VEMPs were obtained by means of a four-channel Neurosoft® system (Ivanovo, Russia) with specific software. Myogenic responses were procured via disposable surface electrodes (Ambu®, Ballerup, Denmark). Settings for oVEMP recording include the placement of the active electrode underneath the orbitary area, near the inferior oblique muscle (IOM), and 2 cm under the reference electrode. The ground electrode was put on the forehead (Figure 1). The patient was then instructed to stare ipsilateral upside to the auditory stimulus, the chin remaining straightforward. Responses were acquired in a bilateral manner [16]. Settings from cVEMPs include the placement of the active electrode in the middle of the ipsilateral sternocleidomastoid muscle (SCM) and the reference electrode at the upper part of the sternum (belly-tendon placement). During the test, the patient stayed in a supine position with the head lifted at 30° above the horizontal plane and rotated to the stimulated ear’s contralateral side (Figure 1). This response is because of the transient inhibition of muscle contraction [17-19]. Monaural acoustic stimulation was conducted via the headphones by means of 500 Hz bursts (100 dB nHL) and 6–8 ms duration at 5 Hz frequency. Masking white noise in the contralateral ear was utilized (−40 dB nHL). The bandwidth was 20 Hz–2 kHz, notch on (50 Hz). Two hundred stimuli were delivered, and signals were then averaged with a sampling rate of 20 kHz. The electrode resistivities were kept below 5 kΩ. At least two rounds for each test were conducted, with no pre-stimulus normalization. For oVEMPs, the latency was defined as the first negative deflection (n10), and, for cVEMPs, it was the first positive deflection (p13), where n is negative (upward deflection) and p is positive (downward deflection). The numbers refer to the time in ms. The amplitude (in μV) was calculated to be between p13–n23 for oVEMPs and cVEMPs, respectively. We also have measured the asymmetry between the amplitudes, wherein usually a significant symmetry is greater than 34% [20]. The asymmetry ratio (AR) was measured with the use of the following formula:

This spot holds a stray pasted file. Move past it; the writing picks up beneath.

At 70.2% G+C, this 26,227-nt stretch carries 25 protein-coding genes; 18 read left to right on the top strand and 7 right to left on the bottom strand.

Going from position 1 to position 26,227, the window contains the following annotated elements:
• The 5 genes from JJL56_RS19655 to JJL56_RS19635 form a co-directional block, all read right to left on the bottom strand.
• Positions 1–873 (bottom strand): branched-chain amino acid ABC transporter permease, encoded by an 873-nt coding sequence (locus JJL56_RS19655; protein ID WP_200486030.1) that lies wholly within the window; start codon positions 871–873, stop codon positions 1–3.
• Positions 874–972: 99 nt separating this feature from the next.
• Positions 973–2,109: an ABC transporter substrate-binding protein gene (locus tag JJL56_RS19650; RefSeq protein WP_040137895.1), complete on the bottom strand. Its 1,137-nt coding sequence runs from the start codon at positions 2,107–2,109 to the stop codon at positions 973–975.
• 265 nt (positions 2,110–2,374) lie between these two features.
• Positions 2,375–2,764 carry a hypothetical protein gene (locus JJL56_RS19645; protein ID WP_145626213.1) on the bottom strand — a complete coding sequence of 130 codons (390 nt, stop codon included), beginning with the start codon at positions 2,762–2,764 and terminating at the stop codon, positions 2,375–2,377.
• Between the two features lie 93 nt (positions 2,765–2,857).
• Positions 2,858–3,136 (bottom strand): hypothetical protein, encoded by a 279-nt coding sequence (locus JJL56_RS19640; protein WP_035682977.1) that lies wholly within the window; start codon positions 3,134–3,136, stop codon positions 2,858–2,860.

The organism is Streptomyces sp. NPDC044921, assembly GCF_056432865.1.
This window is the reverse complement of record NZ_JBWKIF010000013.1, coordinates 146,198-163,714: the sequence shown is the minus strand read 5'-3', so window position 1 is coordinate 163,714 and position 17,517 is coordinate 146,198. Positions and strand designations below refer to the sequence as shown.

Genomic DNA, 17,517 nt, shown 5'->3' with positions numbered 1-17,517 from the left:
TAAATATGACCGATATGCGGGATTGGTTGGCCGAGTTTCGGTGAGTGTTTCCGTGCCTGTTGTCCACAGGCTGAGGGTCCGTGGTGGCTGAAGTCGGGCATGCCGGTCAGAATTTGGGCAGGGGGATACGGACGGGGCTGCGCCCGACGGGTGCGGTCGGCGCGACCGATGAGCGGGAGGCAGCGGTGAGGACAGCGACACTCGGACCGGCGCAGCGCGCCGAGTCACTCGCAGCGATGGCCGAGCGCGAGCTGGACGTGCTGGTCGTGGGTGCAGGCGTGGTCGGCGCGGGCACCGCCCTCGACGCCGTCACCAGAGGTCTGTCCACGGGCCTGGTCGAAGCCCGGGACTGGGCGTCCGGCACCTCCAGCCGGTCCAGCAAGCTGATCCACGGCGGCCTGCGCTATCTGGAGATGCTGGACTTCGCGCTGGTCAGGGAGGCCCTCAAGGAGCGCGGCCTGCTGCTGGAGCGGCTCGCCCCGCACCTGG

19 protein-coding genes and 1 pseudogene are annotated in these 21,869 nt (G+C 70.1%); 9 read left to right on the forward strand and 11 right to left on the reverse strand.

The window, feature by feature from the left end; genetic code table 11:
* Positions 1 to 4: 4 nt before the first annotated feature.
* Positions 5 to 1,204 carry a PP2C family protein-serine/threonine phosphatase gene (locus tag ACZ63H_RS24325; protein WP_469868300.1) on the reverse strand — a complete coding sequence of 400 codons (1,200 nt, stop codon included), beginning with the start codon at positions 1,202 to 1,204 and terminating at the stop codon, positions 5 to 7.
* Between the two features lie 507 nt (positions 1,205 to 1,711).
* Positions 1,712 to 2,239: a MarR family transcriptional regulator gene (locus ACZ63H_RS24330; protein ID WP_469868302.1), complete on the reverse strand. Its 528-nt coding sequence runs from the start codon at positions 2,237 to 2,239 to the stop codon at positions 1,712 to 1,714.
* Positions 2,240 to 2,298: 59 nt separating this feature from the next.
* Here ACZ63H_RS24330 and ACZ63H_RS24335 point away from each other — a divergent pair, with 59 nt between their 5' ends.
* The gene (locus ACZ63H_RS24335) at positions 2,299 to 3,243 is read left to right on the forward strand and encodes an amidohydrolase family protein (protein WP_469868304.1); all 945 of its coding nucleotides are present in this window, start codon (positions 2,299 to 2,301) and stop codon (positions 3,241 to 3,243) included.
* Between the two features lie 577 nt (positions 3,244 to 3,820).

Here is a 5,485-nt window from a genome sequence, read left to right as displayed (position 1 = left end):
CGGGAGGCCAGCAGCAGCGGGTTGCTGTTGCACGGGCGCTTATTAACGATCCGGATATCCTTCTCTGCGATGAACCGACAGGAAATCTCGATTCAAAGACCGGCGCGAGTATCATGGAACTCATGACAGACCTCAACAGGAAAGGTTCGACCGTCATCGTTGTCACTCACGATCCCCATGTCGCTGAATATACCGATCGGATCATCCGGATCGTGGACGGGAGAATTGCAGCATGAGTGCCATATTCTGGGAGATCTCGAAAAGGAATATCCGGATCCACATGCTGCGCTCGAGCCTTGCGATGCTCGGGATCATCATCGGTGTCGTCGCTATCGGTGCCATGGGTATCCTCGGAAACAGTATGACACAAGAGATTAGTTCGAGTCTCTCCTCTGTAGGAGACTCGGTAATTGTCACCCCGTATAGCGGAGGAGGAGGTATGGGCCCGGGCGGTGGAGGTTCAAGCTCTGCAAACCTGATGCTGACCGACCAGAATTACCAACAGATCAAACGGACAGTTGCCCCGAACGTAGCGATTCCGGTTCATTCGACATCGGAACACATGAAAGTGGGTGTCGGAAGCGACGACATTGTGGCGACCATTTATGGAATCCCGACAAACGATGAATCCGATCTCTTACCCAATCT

Where VEMP1 refers to the higher potential and VEMP2 to the lower one.

Pathological findings have been defined in accordance to a double criteria:

a) Own standard control tables acquired from people with no pathology and, also, as an additional control system, as seen in published tables [21,22], and

b) Furthermore the AR. Fiducial limits have been defined as mean ± 2.5 standard error of the mean (SEM) for our data and mean ± 2.5 standard error for published data.

Imaging tests were conducted before VEMPs in five patients, and SSCDS has been validated using both tests. In the remaining cases, the pathological side was determined with VEMPs, and the diagnosis of SSCDS was then validated with the imaging test. We conducted an evaluation of the data with the use of responses from the pathological ear (PE) and the healthy ear (HE).

Statistical analysis

For the patient’s group, we categorized the sample into two groups:
a) The pathological ear (PE) and
b) The healthy ear (HE).
For the control group, both ears were considered to be nonpathological. Statistical comparisons between groups were